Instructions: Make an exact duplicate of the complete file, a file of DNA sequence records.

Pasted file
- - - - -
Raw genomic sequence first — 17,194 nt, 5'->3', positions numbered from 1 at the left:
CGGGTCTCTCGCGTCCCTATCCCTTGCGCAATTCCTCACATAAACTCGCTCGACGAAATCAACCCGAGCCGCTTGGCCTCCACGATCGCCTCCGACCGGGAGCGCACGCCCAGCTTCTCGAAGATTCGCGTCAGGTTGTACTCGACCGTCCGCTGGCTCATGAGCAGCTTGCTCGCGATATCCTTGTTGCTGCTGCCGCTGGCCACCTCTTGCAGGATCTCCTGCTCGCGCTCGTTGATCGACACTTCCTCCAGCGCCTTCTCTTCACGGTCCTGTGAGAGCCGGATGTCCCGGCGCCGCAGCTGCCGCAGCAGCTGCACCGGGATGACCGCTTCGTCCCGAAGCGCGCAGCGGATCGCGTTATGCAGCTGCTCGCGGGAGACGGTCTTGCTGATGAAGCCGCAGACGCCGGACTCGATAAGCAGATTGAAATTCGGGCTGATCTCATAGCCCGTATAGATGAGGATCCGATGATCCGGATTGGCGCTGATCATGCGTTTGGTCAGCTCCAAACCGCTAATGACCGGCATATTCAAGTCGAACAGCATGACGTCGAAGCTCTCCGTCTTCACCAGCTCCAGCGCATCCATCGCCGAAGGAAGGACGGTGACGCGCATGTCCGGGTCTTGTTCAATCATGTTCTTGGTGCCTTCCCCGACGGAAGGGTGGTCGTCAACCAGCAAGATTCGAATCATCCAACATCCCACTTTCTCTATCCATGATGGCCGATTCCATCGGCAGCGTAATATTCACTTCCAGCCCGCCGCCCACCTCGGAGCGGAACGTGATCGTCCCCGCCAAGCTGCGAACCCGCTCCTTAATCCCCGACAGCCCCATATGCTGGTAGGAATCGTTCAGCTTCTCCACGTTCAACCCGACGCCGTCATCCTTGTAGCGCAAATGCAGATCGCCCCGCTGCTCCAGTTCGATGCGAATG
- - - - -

Raw genomic sequence first — 17,194 nt, 5'->3', positions numbered from 1 at the left:
CGGGTCTCTCGCGTCCCTATCCCTTGCGCAATTCCTCACATAAACTCGCTCGACGAAATCAACCCGAGCCGCTTGGCCTCCACGATCGCCTCCGACCGGGAGCGCACGCCCAGCTTCTCGAAGATTCGCGTCAGGTTGTACTCGACCGTCCGCTGGCTCATGAGCAGCTTGCTCGCGATATCCTTGTTGCTGCTGCCGCTGGCCACCTCTTGCAGGATCTCCTGCTCGCGCTCGTTGATCGACACTTCCTCCAGCGCCTTCTCTTCACGGTCCTGTGAGAGCCGGATGTCCCGGCGCCGCAGCTGCCGCAGCAGCTGCACCGGGATGACCGCTTCGTCCCGAAGCGCGCAGCGGATCGCGTTATGCAGCTGCTCGCGGGAGACGGTCTTGCTGATGAAGCCGCAGACGCCGGACTCGATAAGCAGATTGAAATTCGGGCTGATCTCATAGCCCGTATAGATGAGGATCCGATGATCCGGATTGGCGCTGATCATGCGTTTGGTCAGCTCCAAACCGCTAATGACCGGCATATTCAAGTCGAACAGCATGACGTCGAAGCTCTCCGTCTTCACCAGCTCCAGCGCATCCATCGCCGAAGGAAGGACGGTGACGCGCATGTCCGGGTCTTGTTCAATCATGTTCTTGGTGCCTTCCCCGACGGAAGGGTGGTCGTCAACCAGCAAGATTCGAATCATCCAACATCCCACTTTCTCTATCCATGATGGCCGATTCCATCGGCAGCGTAATATTCACTTCCAGCCCGCCGCCCACCTCGGAGCGGAACGTGATCGTCCCCGCCAAGCTGCGAACCCGCTCCTTAATCCCCGACAGCCCCATATGCTGGTAGGAATCGTTCAGCTTCTCCACGTTCAACCCGACGCCGTCATCCTTGTAGCGCAAATGCAGATCGCCCCGCTGCTCCAGTTCGATGCGAATG